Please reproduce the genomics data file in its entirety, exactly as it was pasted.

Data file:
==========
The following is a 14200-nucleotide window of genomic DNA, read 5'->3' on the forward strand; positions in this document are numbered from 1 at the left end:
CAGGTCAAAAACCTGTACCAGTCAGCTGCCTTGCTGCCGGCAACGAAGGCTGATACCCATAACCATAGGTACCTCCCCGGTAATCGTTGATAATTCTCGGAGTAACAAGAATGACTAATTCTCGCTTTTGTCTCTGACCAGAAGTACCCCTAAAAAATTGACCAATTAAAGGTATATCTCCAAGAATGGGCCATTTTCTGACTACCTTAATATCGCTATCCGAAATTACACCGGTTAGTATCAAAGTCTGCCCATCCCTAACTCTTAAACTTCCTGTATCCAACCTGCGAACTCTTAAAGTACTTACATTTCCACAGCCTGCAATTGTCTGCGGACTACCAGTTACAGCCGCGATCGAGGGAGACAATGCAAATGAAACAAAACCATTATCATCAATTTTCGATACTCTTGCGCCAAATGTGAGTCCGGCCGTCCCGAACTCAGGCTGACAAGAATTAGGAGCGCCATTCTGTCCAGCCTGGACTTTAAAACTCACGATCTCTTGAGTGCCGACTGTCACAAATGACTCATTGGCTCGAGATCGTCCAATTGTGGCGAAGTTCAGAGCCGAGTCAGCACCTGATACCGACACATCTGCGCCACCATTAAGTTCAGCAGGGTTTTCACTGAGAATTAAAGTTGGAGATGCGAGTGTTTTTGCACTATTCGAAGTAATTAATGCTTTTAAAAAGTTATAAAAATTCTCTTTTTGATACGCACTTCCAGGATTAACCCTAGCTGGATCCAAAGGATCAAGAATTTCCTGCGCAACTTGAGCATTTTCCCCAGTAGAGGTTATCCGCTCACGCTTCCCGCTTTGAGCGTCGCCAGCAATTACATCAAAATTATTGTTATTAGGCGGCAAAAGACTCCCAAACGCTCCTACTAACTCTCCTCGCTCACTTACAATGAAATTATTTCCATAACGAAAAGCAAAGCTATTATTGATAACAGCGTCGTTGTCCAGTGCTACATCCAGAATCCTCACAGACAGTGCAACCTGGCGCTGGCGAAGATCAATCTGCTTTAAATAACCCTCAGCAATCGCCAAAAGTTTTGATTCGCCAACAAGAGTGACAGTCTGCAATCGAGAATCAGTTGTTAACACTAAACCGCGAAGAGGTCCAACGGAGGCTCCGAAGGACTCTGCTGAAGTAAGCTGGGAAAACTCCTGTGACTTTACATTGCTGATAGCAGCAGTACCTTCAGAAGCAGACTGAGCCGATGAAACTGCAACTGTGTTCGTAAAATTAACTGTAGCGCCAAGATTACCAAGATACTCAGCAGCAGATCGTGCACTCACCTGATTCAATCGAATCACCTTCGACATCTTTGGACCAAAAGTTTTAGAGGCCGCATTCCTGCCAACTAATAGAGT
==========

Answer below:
The following is a 14200-nucleotide window of genomic DNA, read 5'->3' on the forward strand; positions in this document are numbered from 1 at the left end:
CAGGTCAAAAACCTGTACCAGTCAGCTGCCTTGCTGCCGGCAACGAAGGCTGATACCCATAACCATAGGTACCTCCCCGGTAATCGTTGATAATTCTCGGAGTAACAAGAATGACTAATTCTCGCTTTTGTCTCTGACCAGAAGTACCCCTAAAAAATTGACCAATTAAAGGTATATCTCCAAGAATGGGCCATTTTCTGACTACCTTAATATCGCTATCCGAAATTACACCGGTTAGTATCAAAGTCTGCCCATCCCTAACTCTTAAACTTCCTGTATCCAACCTGCGAACTCTTAAAGTACTTACATTTCCACAGCCTGCAATTGTCTGCGGACTACCAGTTACAGCCGCGATCGAGGGAGACAATGCAAATGAAACAAAACCATTATCATCAATTTTCGATACTCTTGCGCCAAATGTGAGTCCGGCCGTCCCGAACTCAGGCTGACAAGAATTAGGAGCGCCATTCTGTCCAGCCTGGACTTTAAAACTCACGATCTCTTGAGTGCCGACTGTCACAAATGACTCATTGGCTCGAGATCGTCCAATTGTGGCGAAGTTCAGAGCCGAGTCAGCACCTGATACCGACACATCTGCGCCACCATTAAGTTCAGCAGGGTTTTCACTGAGAATTAAAGTTGGAGATGCGAGTGTTTTTGCACTATTCGAAGTAATTAATGCTTTTAAAAAGTTATAAAAATTCTCTTTTTGATACGCACTTCCAGGATTAACCCTAGCTGGATCCAAAGGATCAAGAATTTCCTGCGCAACTTGAGCATTTTCCCCAGTAGAGGTTATCCGCTCACGCTTCCCGCTTTGAGCGTCGCCAGCAATTACATCAAAATTATTGTTATTAGGCGGCAAAAGACTCCCAAACGCTCCTACTAACTCTCCTCGCTCACTTACAATGAAATTATTTCCATAACGAAAAGCAAAGCTATTATTGATAACAGCGTCGTTGTCCAGTGCTACATCCAGAATCCTCACAGACAGTGCAACCTGGCGCTGGCGAAGATCAATCTGCTTTAAATAACCCTCAGCAATCGCCAAAAGTTTTGATTCGCCAACAAGAGTGACAGTCTGCAATCGAGAATCAGTTGTTAACACTAAACCGCGAAGAGGTCCAACGGAGGCTCCGAAGGACTCTGCTGAAGTAAGCTGGGAAAACTCCTGTGACTTTACATTGCTGATAGCAGCAGTACCTTCAGAAGCAGACTGAGCCGATGAAACTGCAACTGTGTTCGTAAAATTAACTGTAGCGCCAAGATTACCAAGATACTCAGCAGCAGATCGTGCACTCACCTGATTCAATCGAATCACCTTCGACATCTTTGGACCAAAAGTTTTAGAGGCCGCATTCCTGCCAACTAATAGAGT